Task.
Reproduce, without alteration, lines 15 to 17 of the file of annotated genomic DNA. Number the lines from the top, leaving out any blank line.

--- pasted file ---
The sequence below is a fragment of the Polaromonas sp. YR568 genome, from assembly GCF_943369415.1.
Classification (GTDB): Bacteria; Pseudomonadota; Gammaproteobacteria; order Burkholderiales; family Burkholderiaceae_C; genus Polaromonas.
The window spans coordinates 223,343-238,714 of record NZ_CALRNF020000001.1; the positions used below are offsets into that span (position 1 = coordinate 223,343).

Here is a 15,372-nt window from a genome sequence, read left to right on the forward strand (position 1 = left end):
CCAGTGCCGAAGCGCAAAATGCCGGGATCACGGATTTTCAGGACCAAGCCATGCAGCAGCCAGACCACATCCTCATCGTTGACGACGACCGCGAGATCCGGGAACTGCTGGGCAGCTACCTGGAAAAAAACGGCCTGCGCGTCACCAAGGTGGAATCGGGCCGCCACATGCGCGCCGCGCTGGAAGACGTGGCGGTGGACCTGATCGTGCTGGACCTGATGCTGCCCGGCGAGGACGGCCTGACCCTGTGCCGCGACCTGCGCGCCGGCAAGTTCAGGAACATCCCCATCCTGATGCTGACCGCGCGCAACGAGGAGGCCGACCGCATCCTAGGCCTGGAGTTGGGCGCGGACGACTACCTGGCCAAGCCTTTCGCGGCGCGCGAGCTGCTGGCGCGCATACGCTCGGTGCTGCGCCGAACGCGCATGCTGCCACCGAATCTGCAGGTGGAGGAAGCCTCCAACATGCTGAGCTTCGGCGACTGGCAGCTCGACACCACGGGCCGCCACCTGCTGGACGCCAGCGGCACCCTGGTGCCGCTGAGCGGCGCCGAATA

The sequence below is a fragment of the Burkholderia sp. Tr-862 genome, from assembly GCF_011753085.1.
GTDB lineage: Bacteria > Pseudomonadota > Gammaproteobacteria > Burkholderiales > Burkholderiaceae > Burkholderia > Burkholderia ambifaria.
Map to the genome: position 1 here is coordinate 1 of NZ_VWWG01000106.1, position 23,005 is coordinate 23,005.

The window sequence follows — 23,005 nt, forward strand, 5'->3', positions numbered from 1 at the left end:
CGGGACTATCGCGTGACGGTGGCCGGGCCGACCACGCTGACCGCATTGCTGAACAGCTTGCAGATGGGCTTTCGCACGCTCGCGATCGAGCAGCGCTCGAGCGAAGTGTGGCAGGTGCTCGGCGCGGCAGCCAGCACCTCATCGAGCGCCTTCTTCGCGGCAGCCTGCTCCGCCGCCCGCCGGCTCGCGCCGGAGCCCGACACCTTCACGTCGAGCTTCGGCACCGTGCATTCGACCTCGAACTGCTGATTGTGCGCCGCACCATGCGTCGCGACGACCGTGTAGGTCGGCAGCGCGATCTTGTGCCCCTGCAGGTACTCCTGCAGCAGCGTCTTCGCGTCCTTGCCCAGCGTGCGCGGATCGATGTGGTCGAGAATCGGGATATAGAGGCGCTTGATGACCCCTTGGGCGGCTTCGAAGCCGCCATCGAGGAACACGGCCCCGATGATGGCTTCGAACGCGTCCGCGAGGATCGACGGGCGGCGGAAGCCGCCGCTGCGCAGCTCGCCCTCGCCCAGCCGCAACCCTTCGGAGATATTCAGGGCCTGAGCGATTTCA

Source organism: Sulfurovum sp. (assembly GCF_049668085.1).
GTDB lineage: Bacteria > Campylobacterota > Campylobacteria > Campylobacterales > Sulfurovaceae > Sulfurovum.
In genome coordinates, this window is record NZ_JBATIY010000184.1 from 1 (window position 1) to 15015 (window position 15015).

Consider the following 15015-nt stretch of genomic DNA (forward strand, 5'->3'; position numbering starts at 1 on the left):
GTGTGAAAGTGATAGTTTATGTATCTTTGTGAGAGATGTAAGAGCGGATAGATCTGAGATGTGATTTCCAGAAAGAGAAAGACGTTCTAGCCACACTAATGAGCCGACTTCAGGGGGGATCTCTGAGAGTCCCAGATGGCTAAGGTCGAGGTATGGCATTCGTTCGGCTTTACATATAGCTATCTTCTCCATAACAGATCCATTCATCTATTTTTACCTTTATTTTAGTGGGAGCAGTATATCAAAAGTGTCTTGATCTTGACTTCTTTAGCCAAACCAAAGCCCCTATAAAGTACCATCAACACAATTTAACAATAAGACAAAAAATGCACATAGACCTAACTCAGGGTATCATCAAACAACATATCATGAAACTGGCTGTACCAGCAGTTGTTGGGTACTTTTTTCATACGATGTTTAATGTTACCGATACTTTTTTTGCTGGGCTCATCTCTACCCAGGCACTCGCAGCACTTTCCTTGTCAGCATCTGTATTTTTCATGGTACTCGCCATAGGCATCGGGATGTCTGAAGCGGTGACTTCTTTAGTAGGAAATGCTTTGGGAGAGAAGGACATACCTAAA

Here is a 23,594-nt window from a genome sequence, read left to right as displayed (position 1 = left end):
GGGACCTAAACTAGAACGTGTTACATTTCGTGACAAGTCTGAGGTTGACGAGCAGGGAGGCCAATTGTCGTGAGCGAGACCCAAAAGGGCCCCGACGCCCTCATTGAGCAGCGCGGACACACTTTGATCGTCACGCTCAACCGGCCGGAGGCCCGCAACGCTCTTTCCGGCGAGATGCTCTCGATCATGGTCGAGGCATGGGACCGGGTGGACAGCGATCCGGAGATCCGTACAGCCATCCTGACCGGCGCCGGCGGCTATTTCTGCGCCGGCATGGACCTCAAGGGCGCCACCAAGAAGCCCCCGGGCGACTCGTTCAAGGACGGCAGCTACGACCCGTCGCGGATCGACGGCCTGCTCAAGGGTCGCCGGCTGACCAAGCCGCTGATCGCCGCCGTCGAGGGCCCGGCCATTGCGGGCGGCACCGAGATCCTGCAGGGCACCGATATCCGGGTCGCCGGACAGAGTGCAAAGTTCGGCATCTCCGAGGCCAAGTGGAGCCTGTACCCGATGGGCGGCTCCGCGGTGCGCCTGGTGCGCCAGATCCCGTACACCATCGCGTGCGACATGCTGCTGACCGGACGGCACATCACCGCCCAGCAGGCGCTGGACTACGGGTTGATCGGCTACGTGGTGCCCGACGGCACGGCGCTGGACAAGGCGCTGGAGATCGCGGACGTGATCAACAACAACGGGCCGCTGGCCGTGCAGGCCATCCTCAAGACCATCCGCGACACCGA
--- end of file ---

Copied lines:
GTGTGAAAGTGATAGTTTATGTATCTTTGTGAGAGATGTAAGAGCGGATAGATCTGAGATGTGATTTCCAGAAAGAGAAAGACGTTCTAGCCACACTAATGAGCCGACTTCAGGGGGGATCTCTGAGAGTCCCAGATGGCTAAGGTCGAGGTATGGCATTCGTTCGGCTTTACATATAGCTATCTTCTCCATAACAGATCCATTCATCTATTTTTACCTTTATTTTAGTGGGAGCAGTATATCAAAAGTGTCTTGATCTTGACTTCTTTAGCCAAACCAAAGCCCCTATAAAGTACCATCAACACAATTTAACAATAAGACAAAAAATGCACATAGACCTAACTCAGGGTATCATCAAACAACATATCATGAAACTGGCTGTACCAGCAGTTGTTGGGTACTTTTTTCATACGATGTTTAATGTTACCGATACTTTTTTTGCTGGGCTCATCTCTACCCAGGCACTCGCAGCACTTTCCTTGTCAGCATCTGTATTTTTCATGGTACTCGCCATAGGCATCGGGATGTCTGAAGCGGTGACTTCTTTAGTAGGAAATGCTTTGGGAGAGAAGGACATACCTAAA

Here is a 23,594-nt window from a genome sequence, read left to right as displayed (position 1 = left end):
GGGACCTAAACTAGAACGTGTTACATTTCGTGACAAGTCTGAGGTTGACGAGCAGGGAGGCCAATTGTCGTGAGCGAGACCCAAAAGGGCCCCGACGCCCTCATTGAGCAGCGCGGACACACTTTGATCGTCACGCTCAACCGGCCGGAGGCCCGCAACGCTCTTTCCGGCGAGATGCTCTCGATCATGGTCGAGGCATGGGACCGGGTGGACAGCGATCCGGAGATCCGTACAGCCATCCTGACCGGCGCCGGCGGCTATTTCTGCGCCGGCATGGACCTCAAGGGCGCCACCAAGAAGCCCCCGGGCGACTCGTTCAAGGACGGCAGCTACGACCCGTCGCGGATCGACGGCCTGCTCAAGGGTCGCCGGCTGACCAAGCCGCTGATCGCCGCCGTCGAGGGCCCGGCCATTGCGGGCGGCACCGAGATCCTGCAGGGCACCGATATCCGGGTCGCCGGACAGAGTGCAAAGTTCGGCATCTCCGAGGCCAAGTGGAGCCTGTACCCGATGGGCGGCTCCGCGGTGCGCCTGGTGCGCCAGATCCCGTACACCATCGCGTGCGACATGCTGCTGACCGGACGGCACATCACCGCCCAGCAGGCGCTGGACTACGGGTTGATCGGCTACGTGGTGCCCGACGGCACGGCGCTGGACAAGGCGCTGGAGATCGCGGACGTGATCAACAACAACGGGCCGCTGGCCGTGCAGGCCATCCTCAAGACCATCCGCGACACCGA